Italy races to form new government after Silvio Berlusconi

Euro zone's third largest economy is battling a crisis that has brought it to the brink of financial disaster
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Democratic Party (PD) leader Pierluigi Bersani (C) as PD Dario Franceschini addresses the deputies during a session at the parliament to adopt measures promised by Italian prime minister Silvio Berlusconi to the European Union on November 12, 2011 in Rome (AFP/Getty Images)
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Italian Prime Minister Silvio Berlusconi (C) arrives during a session at the parliament to adopt measures he promised to the European Union on November 12, 2011 in Rome (AFP/Getty Images)
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Italy's head of state begins talks on Sunday to appoint an emergency government to succeed outgoing Prime Minister Silvio Berlusconi and handle a crisis that has brought the euro zone's third largest economy to the brink of financial disaster (AFP/Getty Images)
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President Giorgio Napolitano is expected to ask former European Commissioner Mario Monti to try to form a government of technocrats in time for the opening of markets on Monday (AFP/Getty Images)
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The appointment of a new government will come after Berlusconi faced a chorus of jeers and insults as he was driven to the Quirinale Palace to hand his resignation to Napolitano (AFP/Getty Images)
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Deputies stand during a session to adopt measures promised by Italian Prime Minister Silvio Berlusconi to the European Union on November 12, 2011 at the parliament in Rome. Prime Minister Silvio Berlusconi was set to resign later in the day after dominating Italian political life for 17 years, as lawmakers prepared to give final approval to a package of key economic reforms. (AFP/Getty Images)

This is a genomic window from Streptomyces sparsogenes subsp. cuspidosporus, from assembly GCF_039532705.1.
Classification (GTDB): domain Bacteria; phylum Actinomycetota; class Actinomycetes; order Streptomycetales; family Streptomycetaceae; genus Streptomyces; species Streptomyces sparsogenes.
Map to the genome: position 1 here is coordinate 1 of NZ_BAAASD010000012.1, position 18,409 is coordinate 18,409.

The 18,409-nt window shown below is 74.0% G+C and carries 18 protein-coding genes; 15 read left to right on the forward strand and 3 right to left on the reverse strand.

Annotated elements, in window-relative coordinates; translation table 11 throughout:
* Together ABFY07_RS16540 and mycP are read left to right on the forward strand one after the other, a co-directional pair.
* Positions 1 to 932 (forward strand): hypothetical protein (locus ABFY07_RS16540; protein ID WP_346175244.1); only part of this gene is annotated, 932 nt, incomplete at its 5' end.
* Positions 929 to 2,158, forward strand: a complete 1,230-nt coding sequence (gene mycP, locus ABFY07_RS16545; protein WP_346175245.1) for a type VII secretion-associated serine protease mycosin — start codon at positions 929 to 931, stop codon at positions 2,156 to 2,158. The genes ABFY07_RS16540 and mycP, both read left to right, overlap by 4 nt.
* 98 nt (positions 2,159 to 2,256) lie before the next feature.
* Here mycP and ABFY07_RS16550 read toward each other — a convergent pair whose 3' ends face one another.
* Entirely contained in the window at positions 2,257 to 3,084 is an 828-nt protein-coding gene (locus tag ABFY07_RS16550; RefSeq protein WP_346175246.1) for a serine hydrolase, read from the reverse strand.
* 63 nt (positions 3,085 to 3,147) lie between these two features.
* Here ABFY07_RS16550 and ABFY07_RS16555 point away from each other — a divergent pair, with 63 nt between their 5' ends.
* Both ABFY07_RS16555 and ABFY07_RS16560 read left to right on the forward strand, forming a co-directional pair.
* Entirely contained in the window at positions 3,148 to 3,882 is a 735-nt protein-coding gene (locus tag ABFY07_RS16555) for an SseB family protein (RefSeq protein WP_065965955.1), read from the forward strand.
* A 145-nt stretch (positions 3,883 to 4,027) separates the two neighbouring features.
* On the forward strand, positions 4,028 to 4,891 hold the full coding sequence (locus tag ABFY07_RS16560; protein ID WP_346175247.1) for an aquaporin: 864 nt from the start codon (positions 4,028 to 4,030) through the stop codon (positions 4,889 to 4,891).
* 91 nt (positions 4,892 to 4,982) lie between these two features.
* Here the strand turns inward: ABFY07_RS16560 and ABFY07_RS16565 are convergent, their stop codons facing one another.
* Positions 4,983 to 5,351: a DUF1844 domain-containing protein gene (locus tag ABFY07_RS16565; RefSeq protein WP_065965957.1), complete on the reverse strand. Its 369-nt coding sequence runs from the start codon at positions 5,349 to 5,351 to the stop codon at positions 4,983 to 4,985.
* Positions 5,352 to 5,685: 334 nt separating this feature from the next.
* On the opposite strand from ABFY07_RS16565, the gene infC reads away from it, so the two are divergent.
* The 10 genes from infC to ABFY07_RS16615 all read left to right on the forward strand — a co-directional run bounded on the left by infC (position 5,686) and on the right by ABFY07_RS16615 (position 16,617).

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(From L) Italian prime minister Silvio Berlusconi, finance minister Giulio Tremonti and Northern League leader Umberto Bossi react during a session at the parliament to adopt Berlusconi's measures promised to the European Union on November 12, 2011 in Rome (AFP/Getty Images)
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Crowds built up steadily after parliament passed a new budget law in the late afternoon on Saturday, clearing the way for Berlusconi to fulfill a pledge to resign after he failed to secure a majority in a crucial vote on Tuesday (AFP/Getty Images)
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Following weeks of political uncertainty and growing calls from international partners for action to control its towering public debt, Italy's borrowing costs soared to unmanageable levels last week, threatening a Europe-wide financial meltdown (AFP/Getty Images)
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Italy's parliament speaker Gianfranco Fini (AFP/Getty Images)
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Italy came close to a full scale financial emergency this week after yields on 10-year bonds soared over 7.6 percent, levels which forced Ireland, Portugal and Greece to seek an international bailout (AFP/Getty Images)
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With public debt of more than 120 percent of gross domestic product and more than a decade of anaemic economic growth behind it, Italy is at the heart of the euro zone debt crisis and would be too big for the bloc to bail out (AFP/Getty Images)